restriction enzyme

(redirected from Deoxyribonucleases, type ii site-specific)
Also found in: Dictionary, Thesaurus, Encyclopedia, Wikipedia.

re·stric·tion en·do·nu·cle·ase

one of many endonucleases isolated from bacteria that cleave or hydrolyze (cut) foreign double-stranded DNA chains at specific recognition sites defined by DNA sequences; these endonucleases have become standard laboratory devices for making specific cuts in DNA as a first step in deducing sequences and are sometimes referred to as a "chemical knife," usually named by a three- or four-letter abbreviation of the name of the organism from which isolated (for example, EcoB from Escherichia coli, strain B).
Synonym(s): restriction enzyme

restriction enzyme

n.
Any of a group of enzymes that catalyze the cleavage of DNA at specific sites to produce discrete fragments, used especially in genetic engineering. Also called restriction endonuclease.

re·stric·tion en·do·nu·cle·ase

(rĕ-strik'shŭn en'dō-nū'klē-ās)
One of many endonucleases isolated from bacteria that hydrolyze (cut) double-stranded DNA chains at specific sequences, thus inactivating a foreign (viral or other) DNA and restricting its activity; standard laboratory devices for making specific cuts in DNA as a first step in deducing sequences.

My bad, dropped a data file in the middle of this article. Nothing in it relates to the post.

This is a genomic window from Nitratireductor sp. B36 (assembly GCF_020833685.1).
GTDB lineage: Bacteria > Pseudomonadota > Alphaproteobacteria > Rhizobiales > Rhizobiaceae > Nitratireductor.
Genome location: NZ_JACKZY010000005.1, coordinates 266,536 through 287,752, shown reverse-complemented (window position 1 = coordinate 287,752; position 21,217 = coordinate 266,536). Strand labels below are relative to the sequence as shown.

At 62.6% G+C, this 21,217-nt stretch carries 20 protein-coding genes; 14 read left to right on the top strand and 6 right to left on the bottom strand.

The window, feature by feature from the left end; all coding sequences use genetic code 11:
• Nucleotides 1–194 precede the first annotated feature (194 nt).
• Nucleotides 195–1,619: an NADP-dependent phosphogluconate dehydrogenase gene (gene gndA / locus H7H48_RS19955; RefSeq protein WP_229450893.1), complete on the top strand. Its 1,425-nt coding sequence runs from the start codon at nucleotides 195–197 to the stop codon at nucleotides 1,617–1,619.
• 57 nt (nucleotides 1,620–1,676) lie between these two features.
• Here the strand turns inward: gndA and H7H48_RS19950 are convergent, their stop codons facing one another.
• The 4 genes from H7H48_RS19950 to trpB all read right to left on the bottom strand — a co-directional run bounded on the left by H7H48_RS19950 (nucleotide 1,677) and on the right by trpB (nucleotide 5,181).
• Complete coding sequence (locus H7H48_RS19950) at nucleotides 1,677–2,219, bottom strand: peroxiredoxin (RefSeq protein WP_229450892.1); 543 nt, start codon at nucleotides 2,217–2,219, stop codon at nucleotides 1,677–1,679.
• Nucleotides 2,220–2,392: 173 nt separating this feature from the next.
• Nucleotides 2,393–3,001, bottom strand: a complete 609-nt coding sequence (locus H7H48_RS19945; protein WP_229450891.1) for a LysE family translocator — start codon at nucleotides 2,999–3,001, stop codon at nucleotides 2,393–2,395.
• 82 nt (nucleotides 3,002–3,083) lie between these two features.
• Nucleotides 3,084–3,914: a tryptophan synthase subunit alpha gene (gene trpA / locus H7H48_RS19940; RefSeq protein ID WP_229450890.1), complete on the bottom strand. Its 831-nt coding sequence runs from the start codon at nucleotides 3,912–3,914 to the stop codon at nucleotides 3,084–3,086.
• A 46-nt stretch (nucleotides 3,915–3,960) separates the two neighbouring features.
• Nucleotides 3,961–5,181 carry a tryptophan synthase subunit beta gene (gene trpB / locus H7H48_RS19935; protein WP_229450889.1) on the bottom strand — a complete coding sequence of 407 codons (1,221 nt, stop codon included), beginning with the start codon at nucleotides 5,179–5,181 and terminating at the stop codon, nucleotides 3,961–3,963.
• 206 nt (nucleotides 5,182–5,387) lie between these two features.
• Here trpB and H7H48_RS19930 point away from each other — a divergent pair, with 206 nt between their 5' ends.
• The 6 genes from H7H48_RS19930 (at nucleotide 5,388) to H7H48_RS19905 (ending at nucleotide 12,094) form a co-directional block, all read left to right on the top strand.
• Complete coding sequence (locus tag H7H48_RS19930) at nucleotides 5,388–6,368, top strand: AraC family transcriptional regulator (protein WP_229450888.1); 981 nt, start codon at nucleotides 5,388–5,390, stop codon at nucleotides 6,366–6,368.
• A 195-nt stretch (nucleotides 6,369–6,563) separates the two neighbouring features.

Synonym(s): restriction enzyme.

restriction enzyme

One of the many enzymes that break DNA at specific sites. These enzymes are extensively used in research and in GENETIC ENGINEERING. Also known as restriction endonucleases.

restriction enzyme

or

restriction endonuclease

an endonuclease that recognizes a specific DNA base sequence (recognition sequence, recognition site, restriction sequence or restriction site) and cleaves both strands of DNA at or near that site. The enzyme cuts the DNA, generating restriction fragments with OVERHANGING ENDS or BLUNT ENDS. See also COHESIVE ENDS.
Full browser ?